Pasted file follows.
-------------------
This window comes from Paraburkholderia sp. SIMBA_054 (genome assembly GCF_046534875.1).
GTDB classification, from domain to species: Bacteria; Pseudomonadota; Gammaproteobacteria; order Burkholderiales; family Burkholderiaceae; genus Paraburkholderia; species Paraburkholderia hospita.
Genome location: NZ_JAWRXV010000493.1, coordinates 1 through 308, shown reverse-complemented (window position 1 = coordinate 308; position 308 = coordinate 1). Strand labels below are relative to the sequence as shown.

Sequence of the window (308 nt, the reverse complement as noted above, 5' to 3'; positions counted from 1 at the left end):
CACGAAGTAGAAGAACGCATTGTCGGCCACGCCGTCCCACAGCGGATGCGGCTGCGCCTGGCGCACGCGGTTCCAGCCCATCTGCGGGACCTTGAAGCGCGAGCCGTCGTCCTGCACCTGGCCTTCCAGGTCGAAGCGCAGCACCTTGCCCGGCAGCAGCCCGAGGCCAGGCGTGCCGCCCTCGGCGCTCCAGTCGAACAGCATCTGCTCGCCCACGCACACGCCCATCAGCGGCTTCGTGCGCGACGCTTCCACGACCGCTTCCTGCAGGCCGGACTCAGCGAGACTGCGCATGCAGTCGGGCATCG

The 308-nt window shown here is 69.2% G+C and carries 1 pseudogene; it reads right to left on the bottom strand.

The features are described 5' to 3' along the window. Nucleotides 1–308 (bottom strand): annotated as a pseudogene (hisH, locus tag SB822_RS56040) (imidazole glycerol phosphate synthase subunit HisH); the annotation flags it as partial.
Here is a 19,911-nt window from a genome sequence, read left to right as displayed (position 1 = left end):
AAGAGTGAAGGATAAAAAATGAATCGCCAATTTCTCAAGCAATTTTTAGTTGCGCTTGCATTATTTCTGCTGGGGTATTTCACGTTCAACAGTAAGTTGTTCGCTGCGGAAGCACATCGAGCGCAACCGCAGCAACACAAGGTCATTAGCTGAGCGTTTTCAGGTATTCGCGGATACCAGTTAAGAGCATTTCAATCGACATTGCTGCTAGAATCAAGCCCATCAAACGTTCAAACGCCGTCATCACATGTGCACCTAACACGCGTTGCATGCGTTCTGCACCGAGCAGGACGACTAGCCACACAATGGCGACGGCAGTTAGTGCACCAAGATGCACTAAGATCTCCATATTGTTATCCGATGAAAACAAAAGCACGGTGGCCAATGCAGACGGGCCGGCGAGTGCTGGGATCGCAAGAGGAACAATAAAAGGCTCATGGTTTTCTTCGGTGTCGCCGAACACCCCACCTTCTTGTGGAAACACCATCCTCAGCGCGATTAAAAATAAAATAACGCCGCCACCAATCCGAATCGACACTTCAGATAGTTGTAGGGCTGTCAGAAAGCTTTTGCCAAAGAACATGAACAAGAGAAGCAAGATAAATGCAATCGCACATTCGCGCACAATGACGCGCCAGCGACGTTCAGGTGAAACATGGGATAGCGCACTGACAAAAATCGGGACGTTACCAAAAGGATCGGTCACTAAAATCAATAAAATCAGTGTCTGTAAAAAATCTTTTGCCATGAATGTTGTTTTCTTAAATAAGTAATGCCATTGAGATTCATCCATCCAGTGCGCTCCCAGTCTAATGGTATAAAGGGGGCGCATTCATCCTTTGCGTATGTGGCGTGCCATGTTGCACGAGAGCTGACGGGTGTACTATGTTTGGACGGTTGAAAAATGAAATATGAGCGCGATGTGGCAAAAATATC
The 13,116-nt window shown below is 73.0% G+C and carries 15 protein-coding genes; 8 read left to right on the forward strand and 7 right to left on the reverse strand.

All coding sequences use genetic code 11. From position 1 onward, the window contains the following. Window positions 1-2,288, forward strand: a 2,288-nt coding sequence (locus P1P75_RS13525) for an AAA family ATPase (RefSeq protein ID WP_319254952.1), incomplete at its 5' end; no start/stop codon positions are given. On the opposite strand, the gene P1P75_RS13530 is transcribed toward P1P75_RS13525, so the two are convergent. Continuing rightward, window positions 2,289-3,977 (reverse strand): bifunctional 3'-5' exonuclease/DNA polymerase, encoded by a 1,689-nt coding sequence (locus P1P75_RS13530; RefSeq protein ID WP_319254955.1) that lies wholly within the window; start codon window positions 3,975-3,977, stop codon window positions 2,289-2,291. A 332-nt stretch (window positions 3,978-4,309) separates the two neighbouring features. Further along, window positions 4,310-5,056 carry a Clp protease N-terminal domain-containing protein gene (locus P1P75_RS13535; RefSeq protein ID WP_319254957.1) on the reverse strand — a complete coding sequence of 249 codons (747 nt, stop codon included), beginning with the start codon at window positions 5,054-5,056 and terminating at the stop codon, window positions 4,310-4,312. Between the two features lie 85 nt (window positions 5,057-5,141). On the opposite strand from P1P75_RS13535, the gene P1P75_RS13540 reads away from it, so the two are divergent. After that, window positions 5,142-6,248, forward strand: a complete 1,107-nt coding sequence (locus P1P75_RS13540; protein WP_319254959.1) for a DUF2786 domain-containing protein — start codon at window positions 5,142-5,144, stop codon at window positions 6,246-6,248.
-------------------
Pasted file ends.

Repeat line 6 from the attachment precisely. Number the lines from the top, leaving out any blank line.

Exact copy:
The 308-nt window shown here is 69.2% G+C and carries 1 pseudogene; it reads right to left on the bottom strand.